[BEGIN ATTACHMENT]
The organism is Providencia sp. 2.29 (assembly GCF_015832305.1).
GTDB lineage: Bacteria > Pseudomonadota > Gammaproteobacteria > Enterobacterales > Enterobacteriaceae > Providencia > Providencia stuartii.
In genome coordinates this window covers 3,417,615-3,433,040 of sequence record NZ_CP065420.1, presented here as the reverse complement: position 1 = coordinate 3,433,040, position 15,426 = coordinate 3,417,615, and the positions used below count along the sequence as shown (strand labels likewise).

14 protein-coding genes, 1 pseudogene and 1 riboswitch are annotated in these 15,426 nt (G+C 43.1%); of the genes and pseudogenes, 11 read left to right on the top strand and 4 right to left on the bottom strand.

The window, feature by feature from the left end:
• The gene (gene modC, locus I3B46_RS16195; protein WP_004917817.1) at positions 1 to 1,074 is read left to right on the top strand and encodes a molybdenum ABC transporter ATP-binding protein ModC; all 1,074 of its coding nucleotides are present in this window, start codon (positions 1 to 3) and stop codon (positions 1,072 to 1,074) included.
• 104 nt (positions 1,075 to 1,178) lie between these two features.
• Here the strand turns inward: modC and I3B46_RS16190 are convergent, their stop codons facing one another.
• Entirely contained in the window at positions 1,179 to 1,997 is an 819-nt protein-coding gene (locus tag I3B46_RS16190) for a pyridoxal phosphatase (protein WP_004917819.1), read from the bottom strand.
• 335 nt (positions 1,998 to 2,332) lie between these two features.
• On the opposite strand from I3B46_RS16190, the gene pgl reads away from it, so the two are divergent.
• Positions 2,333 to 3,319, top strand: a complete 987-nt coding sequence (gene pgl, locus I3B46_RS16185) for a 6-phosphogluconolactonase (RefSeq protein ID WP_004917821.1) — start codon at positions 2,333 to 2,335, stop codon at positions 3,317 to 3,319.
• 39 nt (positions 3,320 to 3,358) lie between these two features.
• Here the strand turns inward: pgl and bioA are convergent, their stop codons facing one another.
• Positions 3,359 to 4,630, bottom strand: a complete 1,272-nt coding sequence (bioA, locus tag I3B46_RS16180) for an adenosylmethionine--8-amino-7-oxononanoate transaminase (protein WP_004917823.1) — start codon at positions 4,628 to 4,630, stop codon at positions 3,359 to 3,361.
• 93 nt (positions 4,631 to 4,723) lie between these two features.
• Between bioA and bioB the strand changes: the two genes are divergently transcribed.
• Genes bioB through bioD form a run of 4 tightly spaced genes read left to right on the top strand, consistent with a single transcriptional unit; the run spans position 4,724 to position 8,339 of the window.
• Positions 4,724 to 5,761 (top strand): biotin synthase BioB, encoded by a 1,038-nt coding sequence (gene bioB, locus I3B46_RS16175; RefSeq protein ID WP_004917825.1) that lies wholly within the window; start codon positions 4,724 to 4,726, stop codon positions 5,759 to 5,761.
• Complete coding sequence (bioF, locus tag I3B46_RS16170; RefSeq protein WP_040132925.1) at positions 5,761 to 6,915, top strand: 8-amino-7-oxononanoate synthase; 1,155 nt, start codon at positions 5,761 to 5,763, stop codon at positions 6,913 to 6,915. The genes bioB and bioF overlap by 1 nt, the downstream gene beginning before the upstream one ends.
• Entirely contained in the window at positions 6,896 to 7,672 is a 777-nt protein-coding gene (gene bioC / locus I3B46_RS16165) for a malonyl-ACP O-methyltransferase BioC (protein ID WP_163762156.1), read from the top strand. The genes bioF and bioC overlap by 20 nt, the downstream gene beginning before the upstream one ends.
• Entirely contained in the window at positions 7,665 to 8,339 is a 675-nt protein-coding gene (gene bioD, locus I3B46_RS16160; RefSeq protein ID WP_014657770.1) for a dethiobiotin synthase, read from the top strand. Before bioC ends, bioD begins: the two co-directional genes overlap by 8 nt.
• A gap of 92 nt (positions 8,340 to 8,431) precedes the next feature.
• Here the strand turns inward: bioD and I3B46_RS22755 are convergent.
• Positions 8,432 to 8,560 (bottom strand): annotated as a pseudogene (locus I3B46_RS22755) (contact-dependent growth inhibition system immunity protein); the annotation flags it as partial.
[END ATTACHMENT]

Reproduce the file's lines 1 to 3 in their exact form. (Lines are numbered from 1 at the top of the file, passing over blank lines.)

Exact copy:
The organism is Providencia sp. 2.29 (assembly GCF_015832305.1).
GTDB lineage: Bacteria > Pseudomonadota > Gammaproteobacteria > Enterobacterales > Enterobacteriaceae > Providencia > Providencia stuartii.
In genome coordinates this window covers 3,417,615-3,433,040 of sequence record NZ_CP065420.1, presented here as the reverse complement: position 1 = coordinate 3,433,040, position 15,426 = coordinate 3,417,615, and the positions used below count along the sequence as shown (strand labels likewise).